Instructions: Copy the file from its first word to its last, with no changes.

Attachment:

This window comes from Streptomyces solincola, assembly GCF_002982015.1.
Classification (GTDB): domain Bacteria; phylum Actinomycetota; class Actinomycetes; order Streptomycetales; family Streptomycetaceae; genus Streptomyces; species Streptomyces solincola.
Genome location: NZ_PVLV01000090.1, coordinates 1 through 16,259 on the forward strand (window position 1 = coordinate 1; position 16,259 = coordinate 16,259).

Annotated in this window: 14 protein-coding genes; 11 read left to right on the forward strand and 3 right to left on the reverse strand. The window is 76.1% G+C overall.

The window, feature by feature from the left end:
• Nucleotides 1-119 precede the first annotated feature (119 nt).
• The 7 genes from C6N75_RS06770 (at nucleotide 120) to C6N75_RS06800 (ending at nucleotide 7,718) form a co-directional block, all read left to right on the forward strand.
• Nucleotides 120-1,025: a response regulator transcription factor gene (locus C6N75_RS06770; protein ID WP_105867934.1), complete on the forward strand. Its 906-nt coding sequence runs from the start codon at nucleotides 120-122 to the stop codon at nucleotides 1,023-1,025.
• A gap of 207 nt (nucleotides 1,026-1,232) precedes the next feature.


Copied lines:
This window comes from Streptomyces solincola, assembly GCF_002982015.1.
Classification (GTDB): domain Bacteria; phylum Actinomycetota; class Actinomycetes; order Streptomycetales; family Streptomycetaceae; genus Streptomyces; species Streptomyces solincola.
Genome location: NZ_PVLV01000090.1, coordinates 1 through 16,259 on the forward strand (window position 1 = coordinate 1; position 16,259 = coordinate 16,259).

Annotated in this window: 14 protein-coding genes; 11 read left to right on the forward strand and 3 right to left on the reverse strand. The window is 76.1% G+C overall.

The window, feature by feature from the left end:
• Nucleotides 1-119 precede the first annotated feature (119 nt).
• The 7 genes from C6N75_RS06770 (at nucleotide 120) to C6N75_RS06800 (ending at nucleotide 7,718) form a co-directional block, all read left to right on the forward strand.
• Nucleotides 120-1,025: a response regulator transcription factor gene (locus C6N75_RS06770; protein ID WP_105867934.1), complete on the forward strand. Its 906-nt coding sequence runs from the start codon at nucleotides 120-122 to the stop codon at nucleotides 1,023-1,025.
• A gap of 207 nt (nucleotides 1,026-1,232) precedes the next feature.